If you wonder why certain things don't move forward in Franklin, perhaps the following will give you a taste of the sort of attitude that creates municipal inertia.
An interesting sequence of events at last night's Economic Development Commission meeting. With just enough members present to create a quorum, we addressed the following agenda item:
Presentation by Hitters Baseball Academy concerning plans for a new baseball facility located on South 27th Street near County Line Road
The pitch was straightforward enough: Hitters Baseball Academy, currently operating in Racine, sees an opportunity to create a year-round, indoor/outdoor baseball facility on what is now a soybean field on the edge of town. An 80,000 square foot building would be built on the land along with four full-sized turf baseball fields (turf ballfields remain green year-round). The owners of the land are ready to fully finance the project; they could break ground tomorrow. They are asking for no financial support or incentives from the city.
When presented to the Common Council, there was evidently a hang-up with "27th Street Corridor design standards" -- not very relevant, as the complex would be set far back from 27th Street (one might conjecture that restaurants and even hotels might locate on 27th street to support the baseball facility, and they would have to conform to the design standard).
Hitter's has a business plan that includes past performance. They've grown steadily in their Racine location, and have consistently brought in traveling teams and visitor traffic that rent rooms and use restaurants. Franklin would be home to an attraction that would fuel surrounding commercial development.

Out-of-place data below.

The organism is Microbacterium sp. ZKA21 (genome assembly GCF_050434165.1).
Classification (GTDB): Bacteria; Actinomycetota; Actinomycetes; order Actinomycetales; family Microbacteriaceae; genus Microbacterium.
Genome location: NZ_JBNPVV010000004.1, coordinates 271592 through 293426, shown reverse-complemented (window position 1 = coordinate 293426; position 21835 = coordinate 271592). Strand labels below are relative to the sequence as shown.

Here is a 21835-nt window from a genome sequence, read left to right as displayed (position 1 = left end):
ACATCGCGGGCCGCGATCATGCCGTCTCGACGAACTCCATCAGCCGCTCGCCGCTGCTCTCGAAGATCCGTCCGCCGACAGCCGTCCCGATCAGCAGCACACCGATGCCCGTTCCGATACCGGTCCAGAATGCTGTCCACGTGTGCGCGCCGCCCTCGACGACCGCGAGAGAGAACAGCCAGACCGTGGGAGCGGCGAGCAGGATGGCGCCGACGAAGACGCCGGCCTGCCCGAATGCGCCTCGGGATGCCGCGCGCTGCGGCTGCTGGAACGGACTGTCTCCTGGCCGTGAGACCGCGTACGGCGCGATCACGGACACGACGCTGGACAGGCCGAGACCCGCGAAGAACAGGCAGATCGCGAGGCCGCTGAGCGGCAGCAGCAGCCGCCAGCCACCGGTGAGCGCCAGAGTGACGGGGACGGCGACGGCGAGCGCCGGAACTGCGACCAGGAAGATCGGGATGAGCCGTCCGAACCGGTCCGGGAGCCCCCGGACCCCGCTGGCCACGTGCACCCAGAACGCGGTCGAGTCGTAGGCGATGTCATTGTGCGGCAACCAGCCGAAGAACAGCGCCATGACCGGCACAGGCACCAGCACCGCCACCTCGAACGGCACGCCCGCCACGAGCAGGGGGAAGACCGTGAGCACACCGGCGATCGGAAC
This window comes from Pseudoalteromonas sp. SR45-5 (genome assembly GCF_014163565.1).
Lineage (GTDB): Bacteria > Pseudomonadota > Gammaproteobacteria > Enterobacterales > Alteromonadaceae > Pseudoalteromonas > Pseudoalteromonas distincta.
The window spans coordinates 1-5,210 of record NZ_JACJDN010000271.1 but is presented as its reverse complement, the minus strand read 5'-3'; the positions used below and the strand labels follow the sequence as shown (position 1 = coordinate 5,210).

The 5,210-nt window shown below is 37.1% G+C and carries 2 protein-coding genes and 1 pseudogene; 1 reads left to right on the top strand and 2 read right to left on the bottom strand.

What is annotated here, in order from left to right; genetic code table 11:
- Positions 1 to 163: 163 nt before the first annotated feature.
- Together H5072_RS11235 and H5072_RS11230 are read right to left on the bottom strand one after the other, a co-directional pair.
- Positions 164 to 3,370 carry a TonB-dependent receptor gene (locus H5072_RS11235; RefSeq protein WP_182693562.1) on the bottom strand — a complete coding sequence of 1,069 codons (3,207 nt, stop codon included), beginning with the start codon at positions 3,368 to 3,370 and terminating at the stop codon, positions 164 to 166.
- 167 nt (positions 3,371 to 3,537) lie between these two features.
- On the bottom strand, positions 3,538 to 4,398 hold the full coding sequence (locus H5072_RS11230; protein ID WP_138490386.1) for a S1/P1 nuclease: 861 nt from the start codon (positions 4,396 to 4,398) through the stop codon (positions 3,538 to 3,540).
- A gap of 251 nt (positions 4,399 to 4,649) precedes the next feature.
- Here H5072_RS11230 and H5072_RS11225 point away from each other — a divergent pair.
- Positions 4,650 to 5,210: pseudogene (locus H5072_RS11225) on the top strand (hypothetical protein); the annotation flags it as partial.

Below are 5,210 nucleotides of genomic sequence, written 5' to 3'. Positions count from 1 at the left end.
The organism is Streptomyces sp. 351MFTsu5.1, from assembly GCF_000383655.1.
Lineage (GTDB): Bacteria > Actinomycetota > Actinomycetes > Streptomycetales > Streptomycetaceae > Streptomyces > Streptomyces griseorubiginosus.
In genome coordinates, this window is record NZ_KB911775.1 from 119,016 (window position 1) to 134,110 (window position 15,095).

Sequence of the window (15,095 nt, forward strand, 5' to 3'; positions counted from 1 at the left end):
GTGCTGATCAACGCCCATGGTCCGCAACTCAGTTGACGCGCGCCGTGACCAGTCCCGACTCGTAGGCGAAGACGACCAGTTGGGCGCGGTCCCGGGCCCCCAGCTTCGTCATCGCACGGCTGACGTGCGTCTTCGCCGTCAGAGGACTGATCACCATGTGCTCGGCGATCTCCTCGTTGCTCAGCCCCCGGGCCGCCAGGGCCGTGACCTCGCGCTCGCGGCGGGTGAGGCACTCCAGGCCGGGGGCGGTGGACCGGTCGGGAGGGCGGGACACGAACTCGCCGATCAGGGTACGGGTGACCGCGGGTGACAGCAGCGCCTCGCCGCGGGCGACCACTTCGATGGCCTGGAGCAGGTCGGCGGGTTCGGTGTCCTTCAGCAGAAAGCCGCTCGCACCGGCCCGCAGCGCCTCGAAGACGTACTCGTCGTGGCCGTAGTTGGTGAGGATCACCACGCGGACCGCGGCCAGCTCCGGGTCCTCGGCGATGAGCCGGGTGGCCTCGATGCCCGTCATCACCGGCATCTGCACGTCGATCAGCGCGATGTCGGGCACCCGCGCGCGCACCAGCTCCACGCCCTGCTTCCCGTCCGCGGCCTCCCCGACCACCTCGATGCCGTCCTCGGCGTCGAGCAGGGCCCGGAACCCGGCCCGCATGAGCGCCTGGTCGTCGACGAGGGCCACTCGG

No-brainer: Whether or not you think Hitter's is right for the area, let's take a close look at this possibility, right?
One particular EDC Commissioner said the following:
"Just to remind the commissioners, about a year and a half ago we set forth direction for the southeastern quadrant of the city to be high-value business development, and this is one of the parcels that is recommended as part of the Comprehensive Master Plan that is going on. The dollars-per-acre that we would yield in high-value business development would be different from this; totally different concept."
"If we're looking to build tax base in the city of Franklin, this will not build the type of tax base that this portion of the city was talking about doing a year and half ago."
However, further questioning of the Hitters rep revealed a very, very significant factor: The landowners would lease the land and buildings to Hitters Baseball Academy. If another Northwestern Mutual or Wheaton Medical Center were to express interest in the land -- of course, creating a greater payoff for the owners of the land and higher dollars-per-acre value for the city --the baseball faculty would vacate. They could roll up the fields in a weekend, evidently.
Furthermore (the substance of my comments at the meeting): Any economic development assumptions made a year and a half ago (or, indeed, six months ago!) are, frankly, worthless today. I've said it before: The road that got you here won't get you there. We either remain flexible and creative, constantly re-assessing conditions and outdated notions, or stand like a jilted groom at the altar, waiting in vain for the sort of early-90s style development that is now past history.
EDC Chairman Skowronski said it best: "A bird in the hand...".
The EDC is an advisory body; we can only recommend action to the Common Council. So the motion was made that the EDC recommend to the Common Council that they investigate the potential of the project.
Read that again: The EDC voted on nothing more than whether to recommend further study of the project in light of changing economic conditions and the unique parameters of the project.
The motion does not say, "Yep - BUILD IT!" It says, "Let's look into this - we're not necessarily for or against it, but it may have potential."
Let the record show that every commissioner voted "aye," except for the commissioner I quoted at length above, who voted "no".
He left before I could ask him, with all due respect, exactly what he was voting against.